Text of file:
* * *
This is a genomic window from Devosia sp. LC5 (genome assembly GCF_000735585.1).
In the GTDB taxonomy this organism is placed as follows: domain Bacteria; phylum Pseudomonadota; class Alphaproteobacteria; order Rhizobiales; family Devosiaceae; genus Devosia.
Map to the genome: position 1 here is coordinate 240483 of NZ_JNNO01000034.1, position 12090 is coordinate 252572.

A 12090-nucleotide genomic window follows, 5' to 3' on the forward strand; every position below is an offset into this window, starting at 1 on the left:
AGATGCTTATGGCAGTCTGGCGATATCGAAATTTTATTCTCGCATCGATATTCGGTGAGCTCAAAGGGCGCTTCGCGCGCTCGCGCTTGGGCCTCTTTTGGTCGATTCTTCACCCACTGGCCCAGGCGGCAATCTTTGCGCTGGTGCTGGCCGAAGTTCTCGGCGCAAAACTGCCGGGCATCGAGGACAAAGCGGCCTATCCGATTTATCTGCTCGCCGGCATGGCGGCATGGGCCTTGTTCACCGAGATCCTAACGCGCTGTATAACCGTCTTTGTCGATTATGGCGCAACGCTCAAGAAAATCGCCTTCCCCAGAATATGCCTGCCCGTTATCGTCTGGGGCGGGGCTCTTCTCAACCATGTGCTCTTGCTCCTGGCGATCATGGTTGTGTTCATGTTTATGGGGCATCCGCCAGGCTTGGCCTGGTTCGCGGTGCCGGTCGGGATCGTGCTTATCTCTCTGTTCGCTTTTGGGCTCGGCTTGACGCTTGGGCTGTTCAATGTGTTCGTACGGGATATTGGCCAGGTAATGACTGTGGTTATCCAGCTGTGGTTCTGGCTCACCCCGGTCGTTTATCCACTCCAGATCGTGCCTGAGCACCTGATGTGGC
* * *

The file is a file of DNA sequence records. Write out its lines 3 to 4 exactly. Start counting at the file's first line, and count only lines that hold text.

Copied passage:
Map to the genome: position 1 here is coordinate 240483 of NZ_JNNO01000034.1, position 12090 is coordinate 252572.

A 12090-nucleotide genomic window follows, 5' to 3' on the forward strand; every position below is an offset into this window, starting at 1 on the left: